Wednesday, April 27, 2016







Five women.  One man.

How do these five women of the ancient world fit into our modern world?  What can be said of them to uplift?  What can be said of their roles as sisters, wives, concubines, surrogates, daughters?  How can we (I) reconcile those ancient lives with yours and mine?  What can I boil down for you in a few words, on this W day of the A to Z Challenge that will give you hope?

I've struggled in my own role as a woman.  Being a Navy wife I've struggled in my role as wife/deployment head of house.  Having been married 31 years, I struggle with my role.  It's not easy living in the place God has for you with so many influences of my culture, my country, and the boundaries, or lack thereof, we have been born into.

Some use the ancient words to force submission.  Some use the ancient words to abandon submission.  Some don't use the ancient words at all.

I grew up in the late 60's and 70's when women left the honored role of homemaker in search of the greener grass.  They believed the lie that women could have it all - career, husband, family - yet, statistics are telling a different story.  We can look around us, in our families, our schools and our churches and see that as wonderful as it is to see women in roles that breed confidence, a price has been paid.

I've spent a lot of time thinking about Leah and Rachel, and their concubines Zilpah and Bilhah the past four months.  I've tried to imagine what it is like to be in their culture trying to find love and meaning through giving a man a child.  Although many things are different, the curse of Eve is still alive in 2016:

"Your desire will be for your husband and he will rule over you."

Before the fall - women were never meant to be ruled by their husbands.

Before the fall - woman's desires were meant for God.

Before the fall - the word equality wasn't necessary.  The word submission wasn't a bad word.

But after the deception - a woman's desire will be for her husband

After the deception  - a woman will be ruled by her husband.

It's not the original intent of the male/female relationship.

But even these thousands years later the curse is still in effect.

No one knows their real roles.  In my country, many women think their role is supposed to be equal to or the same as a man's and men are afraid to live their role without being accused of ruling.  Or, women think they don't need a man and men sadly believe them.

I've had some tender moments with God as I've faced my own role, my own identity as a woman by studying these ladies.  I remember and see all the times Jesus reached out to a woman.  It was a woman he first showed himself to, long before any of the men saw him after the crucifixion and burial.  It was a woman he pulled from being stoned, while pointing out that in God's eyes, all sin is worthy of punishment, no matter the gender of the offender.  It was through a woman he came to earth.  It was a woman who offered him her richest treasure as she poured it on his feet.  It was a woman who stood at the cross watching him die.  It was a woman who broke the good 'ol boy rules and sat at the feet of Jesus to be taught.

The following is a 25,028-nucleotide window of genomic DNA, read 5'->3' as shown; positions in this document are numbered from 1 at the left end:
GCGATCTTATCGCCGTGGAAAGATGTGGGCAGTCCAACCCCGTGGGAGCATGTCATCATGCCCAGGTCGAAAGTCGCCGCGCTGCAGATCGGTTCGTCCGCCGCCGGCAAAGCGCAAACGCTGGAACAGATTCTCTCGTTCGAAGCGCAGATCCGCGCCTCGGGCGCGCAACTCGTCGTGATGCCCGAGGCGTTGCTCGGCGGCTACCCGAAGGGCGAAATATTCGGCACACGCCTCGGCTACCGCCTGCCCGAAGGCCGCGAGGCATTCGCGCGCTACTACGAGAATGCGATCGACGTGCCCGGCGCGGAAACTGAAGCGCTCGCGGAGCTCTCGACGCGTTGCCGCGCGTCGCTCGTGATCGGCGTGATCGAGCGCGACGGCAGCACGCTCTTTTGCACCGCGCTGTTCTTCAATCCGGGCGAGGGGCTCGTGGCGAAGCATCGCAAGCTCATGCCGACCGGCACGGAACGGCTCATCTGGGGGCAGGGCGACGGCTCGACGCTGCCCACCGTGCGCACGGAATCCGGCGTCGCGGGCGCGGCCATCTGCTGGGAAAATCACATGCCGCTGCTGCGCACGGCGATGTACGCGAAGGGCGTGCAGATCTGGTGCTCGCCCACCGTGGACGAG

The prophet Joel saw a time when the LORD "Will pour out my Spirit on all people.  Your sons and daughters will prophesy, your old men will dream dreams, your young men will see vision.  Even on my servants, both men and women, I will pour out my Spirit in those days."

The curse from the garden is not the law.  The curse from the garden is where the struggle lies.  The curse has never negated God's plan for the roles of male and female.  His plan still includes both men and women in the beautiful roles He has designed and purposed for them.

We may have lost our way, trying to follow the world's way of equality.  Surely when suffering was in our rearview mirror as the feminist movement backed out of the driveway, driving us down a path not  even considered or imagined, we still don't have it as God originally intended.

So what is there to learn from Leah, Rachel, Zilpah, and Bilhah and even no-story Dinah?

That's a personal question only you can answer.

Are you still like Leah and Rachel, hoping to find significance in having children, or in having a man love you?  Or are you more like Zilpah and Bilhah, unable to stand up and be more than someone's servant, to be used at your master's whim?

The grace that God bestowed on Jacob and his wives, despite everything we think they did to mess things up, is still beautiful grace.  Grace that sees beyond the daily sin and struggle of loving God most.  He loves us most, whether we love him back or not.

His love for us is true and unending and merciful.

He loves women.  He loves men.  He loves you.

You can never change that fact, no matter how hard you think you've messed up.

W is for (Wo)man



Genesis 3:16
Matthew 1:18-25
Matthew 26:6-13
Matthew 28
Mark 14
Mark 16
Luke 1:26-66
Luke 7:36-50
Luke 24
John 8
John 12
John 19:25-27
John 20

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